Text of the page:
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"Our Time": Silent Movies about Bulls, Poetry and Sex

The most personal - perhaps too personal - film in the career of Carlos Reigadas, the Mexican follower of Tarkovsky and Dreyer.


Juan and his wife Esther (played by the director himself and his spouse) live on a secluded ranch somewhere in the Mexican outback. He is a poet, and quite famous, though, now the selection of bulls takes him much more iambic and anapaesthe. She - the victim of the first ardent love, forced now all the time to devote to family and children. When Juan's American friend arrives at the ranch, Esther starts a passionate affair with him. The husband finds out about this, but does nothing - he does not seem to be offended by treason. Only that the wife does not want to discuss it with him.

Shot from the movie "Our Time"

Shot from the movie "Our Time"

"Our Time" opens, perhaps the most beautiful scene from all that were in the films of the past year. Beautiful wide-angle portrait of childish fun, sophisticated shot trifle, serene and sensual. In just ten minutes of children's games and youthful flirtings, Reigadas takes us through the years of human life, preserves time in a small space of a Mexican beach. Formally, he just shows how the children of the main characters are having fun - globally, he fits the world perception of several life stages in a brief form.

Shot from the movie "Our Time"

Shot from the movie "Our Time"

The scene ends, the characters on the screen grow up. But the serenity does not go anywhere, just as the delightful bucolic, the rural lyrics of the Mexican hinterland — a sort of detached, abstract world of harmony and tranquility, where there are only bulls, but landscapes, yes joy, and grace, do not leave. The first hour and a half of "Our Time" is an unparalleled film poetry, which I really don't want to delve into, but I want to feel, live, exist with it. Only those who have seen the work of Reigadas before will surely understand that a trick has crept in here somewhere. His movie is not about the joys of life at all. Rather about her agony.

And indeed, exactly in the middle there is a break. The film goes from the general to the particular - the everyday story about betrayal, relationships, love and sex. Wide pastures are replaced by stuffy rooms, a freedom-loving camera is nailed to a tripod with chains. Poetry becomes prose, an elegant cinema language sags under the weight of verbal language, the language of love letters and voice-over. Even the nature of the Mexican prairies submits to the everyday, from the wide symbolism goes into a narrow metaphor of sexual intercourse (the bull puts his horse on the horns, yes).

Shot from the movie "Our Time"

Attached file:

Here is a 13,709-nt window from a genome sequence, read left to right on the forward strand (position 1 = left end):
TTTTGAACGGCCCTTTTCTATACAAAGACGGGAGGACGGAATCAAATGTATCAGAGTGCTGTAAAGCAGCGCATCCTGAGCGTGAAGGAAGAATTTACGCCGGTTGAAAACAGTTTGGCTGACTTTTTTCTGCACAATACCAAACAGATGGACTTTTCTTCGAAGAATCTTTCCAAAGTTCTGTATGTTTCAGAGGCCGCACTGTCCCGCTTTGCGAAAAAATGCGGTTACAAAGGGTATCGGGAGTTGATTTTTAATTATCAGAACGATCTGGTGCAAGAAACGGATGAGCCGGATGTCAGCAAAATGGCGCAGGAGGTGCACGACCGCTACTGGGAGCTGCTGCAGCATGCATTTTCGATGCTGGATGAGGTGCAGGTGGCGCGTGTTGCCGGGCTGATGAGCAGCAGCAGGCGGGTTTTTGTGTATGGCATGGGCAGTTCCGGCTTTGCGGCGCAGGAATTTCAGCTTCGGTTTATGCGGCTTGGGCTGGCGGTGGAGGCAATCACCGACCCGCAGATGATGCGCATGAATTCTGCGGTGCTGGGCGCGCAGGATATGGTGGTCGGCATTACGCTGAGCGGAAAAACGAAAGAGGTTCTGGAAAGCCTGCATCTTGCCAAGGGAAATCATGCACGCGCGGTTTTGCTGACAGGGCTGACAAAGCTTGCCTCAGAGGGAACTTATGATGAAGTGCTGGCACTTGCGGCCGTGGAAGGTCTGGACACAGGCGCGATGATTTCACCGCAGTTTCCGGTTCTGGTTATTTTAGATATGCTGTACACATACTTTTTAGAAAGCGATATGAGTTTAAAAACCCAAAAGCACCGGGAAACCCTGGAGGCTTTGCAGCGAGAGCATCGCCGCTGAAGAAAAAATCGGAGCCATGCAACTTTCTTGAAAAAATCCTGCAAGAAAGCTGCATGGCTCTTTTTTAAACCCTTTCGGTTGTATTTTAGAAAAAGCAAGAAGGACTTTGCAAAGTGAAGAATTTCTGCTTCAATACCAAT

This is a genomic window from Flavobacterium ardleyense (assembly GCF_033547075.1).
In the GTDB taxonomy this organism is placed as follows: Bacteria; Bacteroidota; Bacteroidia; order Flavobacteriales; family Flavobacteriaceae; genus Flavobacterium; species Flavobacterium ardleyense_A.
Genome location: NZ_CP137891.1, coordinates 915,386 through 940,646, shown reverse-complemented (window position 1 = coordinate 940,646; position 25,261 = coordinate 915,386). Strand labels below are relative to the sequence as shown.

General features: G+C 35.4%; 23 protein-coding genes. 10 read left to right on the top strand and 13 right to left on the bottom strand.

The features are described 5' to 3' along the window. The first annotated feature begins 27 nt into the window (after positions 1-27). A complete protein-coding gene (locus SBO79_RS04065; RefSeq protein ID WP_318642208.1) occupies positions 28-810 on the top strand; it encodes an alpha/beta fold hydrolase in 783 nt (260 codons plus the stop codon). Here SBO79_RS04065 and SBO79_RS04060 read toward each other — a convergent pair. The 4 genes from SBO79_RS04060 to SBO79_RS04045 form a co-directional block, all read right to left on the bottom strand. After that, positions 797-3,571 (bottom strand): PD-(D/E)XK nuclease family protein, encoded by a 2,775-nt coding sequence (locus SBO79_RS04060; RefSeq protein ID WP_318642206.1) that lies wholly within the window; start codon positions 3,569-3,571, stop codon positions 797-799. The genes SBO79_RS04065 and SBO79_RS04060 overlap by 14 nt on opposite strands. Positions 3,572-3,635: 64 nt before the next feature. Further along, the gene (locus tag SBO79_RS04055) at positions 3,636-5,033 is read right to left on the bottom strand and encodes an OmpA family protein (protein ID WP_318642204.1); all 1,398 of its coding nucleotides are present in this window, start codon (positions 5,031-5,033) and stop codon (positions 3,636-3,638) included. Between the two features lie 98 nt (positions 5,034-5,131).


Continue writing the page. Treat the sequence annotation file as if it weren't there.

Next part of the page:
Shot from the movie "Our Time"

This is, in general, the usual illness of festival films - many directors are much more interested in writing space than what is happening in it (or they just get it better). In a slight degree, last year's Face and Between the Rows suffered the same. Both are awesome films, but with a noticeable breakdown in the dynamics in the place where they have to move from funny byte descriptions to specific dramas of specific heroes. Reigadas has the same thing, only he has this contrast much more noticeable - because how beautiful his general is, just as boring is his particular.

Reigadas pushes himself - and at the same time the viewer - into an endless cycle of ordeals and hysterics. It is evident that he is closely within this framework: the film now and then tries to escape from the cramped rooms of the boring sufferers and go somewhere up - which is one scene of the landing of the aircraft, shot as if from “first person”. This, probably, is the creative idea of ​​the director - to convey through the audience's perception what the hero himself feels, who has taken away the small joys of life and forced him to wander along narrow corridors and doorways, looking awkwardly at others.

And since it’s so conceived, it’s not as good as criticizing the film. But it is still a shame that Reigadas betrays himself and, rejecting all metaphysics, descends to the ground and tries to press through the rational. Apparently, this is the side effect of the fact that “Our time” is the most personal film of the director, which he seems only glad to remind once again. As one foreign journalist correctly noted, this is “Reigadas film about Reigadas for Reigadas”, a three-hour session with a family psychologist, wrapped in a heavy binding and left to the public. But for a personal drama, the film is too distanced from its heroes, and for the “Mexican Tarkovsky” Reigadas talks too much.

Since 17 January at the cinema.

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